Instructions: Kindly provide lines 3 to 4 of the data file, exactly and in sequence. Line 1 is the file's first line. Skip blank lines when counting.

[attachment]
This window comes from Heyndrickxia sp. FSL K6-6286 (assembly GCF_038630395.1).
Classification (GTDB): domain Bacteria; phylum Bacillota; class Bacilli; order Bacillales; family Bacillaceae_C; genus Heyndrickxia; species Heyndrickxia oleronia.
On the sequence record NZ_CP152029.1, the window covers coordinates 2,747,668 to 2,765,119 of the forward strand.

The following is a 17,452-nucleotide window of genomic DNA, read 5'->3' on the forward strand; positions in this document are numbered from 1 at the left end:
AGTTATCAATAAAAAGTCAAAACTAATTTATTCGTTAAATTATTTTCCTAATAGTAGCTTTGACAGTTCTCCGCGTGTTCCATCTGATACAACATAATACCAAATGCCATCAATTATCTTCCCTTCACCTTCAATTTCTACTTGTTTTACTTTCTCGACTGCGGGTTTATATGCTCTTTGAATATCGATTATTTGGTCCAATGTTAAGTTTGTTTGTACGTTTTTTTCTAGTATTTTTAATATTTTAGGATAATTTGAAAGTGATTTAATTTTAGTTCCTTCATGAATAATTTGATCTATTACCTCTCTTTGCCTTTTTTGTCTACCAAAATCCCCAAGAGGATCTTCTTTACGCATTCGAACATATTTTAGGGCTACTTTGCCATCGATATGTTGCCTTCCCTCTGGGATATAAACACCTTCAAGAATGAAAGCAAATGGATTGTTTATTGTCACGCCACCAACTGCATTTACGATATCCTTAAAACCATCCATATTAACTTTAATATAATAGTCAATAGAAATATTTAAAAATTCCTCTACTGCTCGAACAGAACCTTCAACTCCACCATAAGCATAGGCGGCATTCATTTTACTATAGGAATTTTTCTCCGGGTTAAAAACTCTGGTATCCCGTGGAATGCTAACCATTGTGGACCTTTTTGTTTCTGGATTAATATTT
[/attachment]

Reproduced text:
On the sequence record NZ_CP152029.1, the window covers coordinates 2,747,668 to 2,765,119 of the forward strand.

The following is a 17,452-nucleotide window of genomic DNA, read 5'->3' on the forward strand; positions in this document are numbered from 1 at the left end: